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Music Reissues Weekly: Status Quo - The Early Years | reviews, news & interviews

Music Reissues Weekly: Status Quo - The Early Years

Music Reissues Weekly: Status Quo - The Early Years

What went on before embracing boogie and denim was frequently fantastic

January 1968: the band who used to be The Spectres and Traffic Jam have finally had a hit with 'Pictures of Matchstick Men'

“So Ends Another Life” is strange. Very strange. The song’s dolefulness is immediately set up with a strummed guitar along the lines of the intro to The Bee Gees’ “New York Mining Disaster.” “In a world of agitation, there’s no time for compassion” are the opening lyrics.

As it continues, the song asserts that life goes on until you don’t belong. The chorus bleakly commences “so ends another life.” It takes the Gibb brothers’s most maudlin moments to the Nth degree. The arrangement’s use of brass and strings enhance the Bee Gees feel.

Status Quo_The Early Years (1966-69)Next up on the album featuring “So Ends Another Life” is “Poor Old Man.” Its first words are “he is in his room, men will be there soon, they come to smash the heaven he has known. Now he’s sure to know, that soon he must go.”

These two morbid outings featured on Spare Parts, September 1969’s second Status Quo album. As well as the melancholia, there was more evidence for Bee Gees-like elements running through the band: their first album, September 1968’s Picturesque Matchstickable Messages From The Status Quo, included a version of the Gibb’s “Spicks And Specks”; that album’s “Elizabeth Dreams” and “Sunny Cellophane Skies” were of a piece with the Beatles-styled psychedelic pop The Bee Gees showcased on their first UK album; Spare Parts’ “Antique Angelique” and the amazing, hugely overwrought “Clown” were the sort of pen-portrait songs Barry, Maurice and Robin traded in then.

The Status Quo of this period – when they were riding high after the “Pictures of Matchstick Men” hit single – can be seen as a preamble for the denim and boogie version of the band ushered in with March 1970’s “Down the Dustpipe” single. A preamble divorced from and, as it cleaved to the then prevalent tropes of psychedelic pop, therefore plastic and less noteworthy than what came later. OK, fading chart fortunes caused a rethink. But that should not diminish what they were doing before 1970.

Picturesque Matchstickable Messages From The Status QuoBack in 1968, in the wake of “Pictures Of Matchstick Men’s” success, there was already an awareness the band hadn’t found its identity. That February, Melody Maker noted “the group at present are a group without a concrete image” and that “any image they acquire they maintain will grow naturally from the group.” The article concluded by cautioning “The Status Quo are in the unenviable position of trying to establish themselves as an attraction with one hit record behind them. Only time will tell whether they'll succeed.” And, in the long run, their success came from embracing what emerged from that rethink.

Irrespective of the wonderfulness of much of what the psychedelic-era Quo recorded, that identity crisis was perhaps inevitable. There had been a lot of tweaking. The band first played live as The Spectres in October 1962. Around August 1967, they became Traffic Jam. In December 1967 they changed name again, to The Status Quo. Early in 1968, they were gigging as Madeline Bell’s backing band. It seemed a role as musicians for hire might be their lot as there had been three flop singles as The Spectres and one as The Traffic Jam. Yet despite missing out on the charts, their label Pye stuck with them. Then, in January 1968, “Pictures of Matchstick Men “ was released. Finally, a hit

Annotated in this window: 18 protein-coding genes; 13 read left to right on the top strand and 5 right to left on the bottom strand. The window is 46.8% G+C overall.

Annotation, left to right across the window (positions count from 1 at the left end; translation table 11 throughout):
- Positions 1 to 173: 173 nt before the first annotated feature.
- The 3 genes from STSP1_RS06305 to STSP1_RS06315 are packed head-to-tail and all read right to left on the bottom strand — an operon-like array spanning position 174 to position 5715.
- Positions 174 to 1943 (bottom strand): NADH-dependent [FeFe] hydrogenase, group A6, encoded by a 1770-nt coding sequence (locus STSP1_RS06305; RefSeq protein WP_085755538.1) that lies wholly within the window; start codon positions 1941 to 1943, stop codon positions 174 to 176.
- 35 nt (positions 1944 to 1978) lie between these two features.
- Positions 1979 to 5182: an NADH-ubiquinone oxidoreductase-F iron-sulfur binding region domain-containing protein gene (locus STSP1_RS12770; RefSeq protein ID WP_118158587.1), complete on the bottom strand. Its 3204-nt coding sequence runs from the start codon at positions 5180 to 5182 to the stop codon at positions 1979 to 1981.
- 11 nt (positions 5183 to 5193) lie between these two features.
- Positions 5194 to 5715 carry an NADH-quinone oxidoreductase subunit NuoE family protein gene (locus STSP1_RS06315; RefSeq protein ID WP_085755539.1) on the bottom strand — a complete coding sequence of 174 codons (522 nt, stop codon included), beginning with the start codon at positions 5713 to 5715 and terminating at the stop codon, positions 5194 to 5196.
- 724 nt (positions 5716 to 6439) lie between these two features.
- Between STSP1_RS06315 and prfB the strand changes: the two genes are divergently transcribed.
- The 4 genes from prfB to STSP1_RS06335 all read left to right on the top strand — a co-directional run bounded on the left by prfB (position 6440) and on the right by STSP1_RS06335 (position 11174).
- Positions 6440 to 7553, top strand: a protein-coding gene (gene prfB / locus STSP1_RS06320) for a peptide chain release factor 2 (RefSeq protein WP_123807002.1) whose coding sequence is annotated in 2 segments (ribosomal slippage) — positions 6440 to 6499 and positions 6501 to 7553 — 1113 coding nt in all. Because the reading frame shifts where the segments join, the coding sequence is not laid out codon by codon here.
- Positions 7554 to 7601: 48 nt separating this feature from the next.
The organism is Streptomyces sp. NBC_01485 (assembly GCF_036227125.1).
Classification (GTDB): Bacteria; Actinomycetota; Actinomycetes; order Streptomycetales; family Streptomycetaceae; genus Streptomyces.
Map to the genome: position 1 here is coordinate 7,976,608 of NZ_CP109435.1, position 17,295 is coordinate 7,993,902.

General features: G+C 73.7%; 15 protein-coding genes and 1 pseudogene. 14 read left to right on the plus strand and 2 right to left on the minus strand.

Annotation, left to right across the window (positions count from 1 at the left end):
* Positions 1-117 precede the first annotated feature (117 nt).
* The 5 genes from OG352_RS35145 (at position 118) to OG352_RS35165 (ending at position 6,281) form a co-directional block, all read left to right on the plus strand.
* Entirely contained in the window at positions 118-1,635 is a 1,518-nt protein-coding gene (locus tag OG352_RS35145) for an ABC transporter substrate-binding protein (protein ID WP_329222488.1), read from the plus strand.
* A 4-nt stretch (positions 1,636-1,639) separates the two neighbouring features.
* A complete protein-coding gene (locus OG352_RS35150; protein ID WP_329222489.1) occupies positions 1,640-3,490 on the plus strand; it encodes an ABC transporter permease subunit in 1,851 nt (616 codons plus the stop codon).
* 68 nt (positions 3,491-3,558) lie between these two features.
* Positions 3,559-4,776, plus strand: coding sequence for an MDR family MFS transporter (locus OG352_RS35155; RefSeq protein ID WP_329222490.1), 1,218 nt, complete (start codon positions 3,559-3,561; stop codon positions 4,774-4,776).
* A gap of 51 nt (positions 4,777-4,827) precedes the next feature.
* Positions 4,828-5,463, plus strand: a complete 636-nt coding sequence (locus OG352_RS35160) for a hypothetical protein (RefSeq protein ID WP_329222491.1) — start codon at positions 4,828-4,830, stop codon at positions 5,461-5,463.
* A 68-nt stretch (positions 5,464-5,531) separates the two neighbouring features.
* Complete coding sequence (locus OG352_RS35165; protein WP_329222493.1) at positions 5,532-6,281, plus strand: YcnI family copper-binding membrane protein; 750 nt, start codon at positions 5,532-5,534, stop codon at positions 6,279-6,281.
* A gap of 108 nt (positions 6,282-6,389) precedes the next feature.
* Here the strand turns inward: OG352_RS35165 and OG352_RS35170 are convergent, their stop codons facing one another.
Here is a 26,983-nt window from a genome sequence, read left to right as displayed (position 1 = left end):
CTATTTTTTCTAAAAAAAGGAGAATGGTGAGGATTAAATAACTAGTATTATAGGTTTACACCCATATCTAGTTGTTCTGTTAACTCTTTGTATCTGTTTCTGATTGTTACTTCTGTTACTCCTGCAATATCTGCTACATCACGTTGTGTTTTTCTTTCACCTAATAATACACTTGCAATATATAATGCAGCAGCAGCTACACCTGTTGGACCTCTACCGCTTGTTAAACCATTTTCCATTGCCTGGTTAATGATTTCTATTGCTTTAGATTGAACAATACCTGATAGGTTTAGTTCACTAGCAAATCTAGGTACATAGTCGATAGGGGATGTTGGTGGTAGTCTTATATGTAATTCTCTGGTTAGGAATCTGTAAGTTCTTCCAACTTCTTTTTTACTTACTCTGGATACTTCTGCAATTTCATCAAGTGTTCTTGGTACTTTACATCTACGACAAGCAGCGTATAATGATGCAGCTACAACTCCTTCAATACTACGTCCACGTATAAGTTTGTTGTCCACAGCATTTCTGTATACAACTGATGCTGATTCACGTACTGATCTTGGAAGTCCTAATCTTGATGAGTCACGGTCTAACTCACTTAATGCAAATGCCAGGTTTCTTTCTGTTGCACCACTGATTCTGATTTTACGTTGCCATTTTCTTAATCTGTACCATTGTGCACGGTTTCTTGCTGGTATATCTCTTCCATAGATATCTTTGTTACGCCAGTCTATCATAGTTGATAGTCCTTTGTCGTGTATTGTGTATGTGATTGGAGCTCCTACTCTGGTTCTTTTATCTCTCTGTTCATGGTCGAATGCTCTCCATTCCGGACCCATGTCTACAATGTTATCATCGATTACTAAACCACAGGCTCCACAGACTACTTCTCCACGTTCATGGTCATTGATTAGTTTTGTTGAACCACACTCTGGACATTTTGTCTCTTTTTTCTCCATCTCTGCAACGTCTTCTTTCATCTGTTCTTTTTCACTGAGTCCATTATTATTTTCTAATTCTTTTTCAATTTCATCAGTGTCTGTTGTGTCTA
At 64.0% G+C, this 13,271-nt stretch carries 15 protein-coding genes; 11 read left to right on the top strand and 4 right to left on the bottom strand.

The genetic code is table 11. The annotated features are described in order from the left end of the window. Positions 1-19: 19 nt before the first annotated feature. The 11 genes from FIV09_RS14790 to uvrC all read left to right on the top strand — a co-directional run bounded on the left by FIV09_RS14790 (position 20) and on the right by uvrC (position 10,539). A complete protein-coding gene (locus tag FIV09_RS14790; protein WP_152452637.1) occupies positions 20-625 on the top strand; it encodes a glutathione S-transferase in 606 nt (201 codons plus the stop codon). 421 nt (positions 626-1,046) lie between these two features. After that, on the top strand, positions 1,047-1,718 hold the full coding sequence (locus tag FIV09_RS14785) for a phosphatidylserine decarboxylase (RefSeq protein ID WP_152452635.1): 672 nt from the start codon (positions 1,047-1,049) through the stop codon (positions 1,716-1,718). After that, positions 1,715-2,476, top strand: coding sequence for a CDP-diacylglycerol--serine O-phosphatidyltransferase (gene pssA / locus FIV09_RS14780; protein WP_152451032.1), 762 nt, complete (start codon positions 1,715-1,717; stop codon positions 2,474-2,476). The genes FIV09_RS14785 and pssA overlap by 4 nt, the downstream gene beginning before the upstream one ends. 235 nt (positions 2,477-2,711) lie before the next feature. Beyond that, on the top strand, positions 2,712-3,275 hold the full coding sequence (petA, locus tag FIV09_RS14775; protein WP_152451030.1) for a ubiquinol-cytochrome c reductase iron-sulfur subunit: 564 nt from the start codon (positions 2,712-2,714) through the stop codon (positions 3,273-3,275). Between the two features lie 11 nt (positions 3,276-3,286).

Getting to grips with the pre-“Down the Dustpipe” Quo is, admittedly, made a little difficult by the awkward cover versions they recorded as either filler or as try-it-for-size explorations of who they might be. The first album’s “Green Tambourine” and “Sheila” are dispensable.

Status Quo spare partsAs The Spectres, they recorded an anachronistic cover of “Bird Dog" for a BBC radio session (in contrast, the same broadcast's "Bloodhound" is an absolute ripper). As Traffic Jam there was an uncomfortable BBC version of “It Takes Two.” And the Traffic Jam A-side "Almost but not Quite There" was almost a cover as it rewrites "Spicks and Specks." As Status Quo, they taped an utterly awful, why-oh-why January 1968 BBC session cover of “Judy in Disguise.” 

But set these distractions alongside their frequently fantastic, albeit often Bee Gees-esque, original songs. In this bag, Rick Parfitt's "When my Mind is Not Live” is prime British psychedelic pop. “Ice in the Sun,” co-written by Marty Wilde, is similarly great. The dense, heavyweight interpretation of the Pye-label producer and songwriter Anthony King’s “Mr. Mind Detector” recorded for the Spare Parts album is remarkable. As The Spectres, B-side cut “Neighbour, Neighbour” is proto-psych garage punk of the highest order. Also as The Spectres, their pounding cover of The Blues Magoos’s “(We Ain’t Got) Nothing Yet” is a garage-punk paint-peeler. A Spectres track like “Say That you Need me” could appear on, say, a comp of Florida garage-punk and no eyebrows would be raised.

All of this and more is collected on the no-frills 5CD clamshell box set The Early Years (1966-69). Nothing is previously unissued, but by bringing together the mono and stereo versions of the period’s two albums, the non-LP tracks from singles, demos, then-unreleased alternate versions and the radio sessions, this is the last word on the 1960’s edition of Status Quo. They were frequently fantastic then, which should not be overlooked when reflecting on what came later.

@MrKieronTyler

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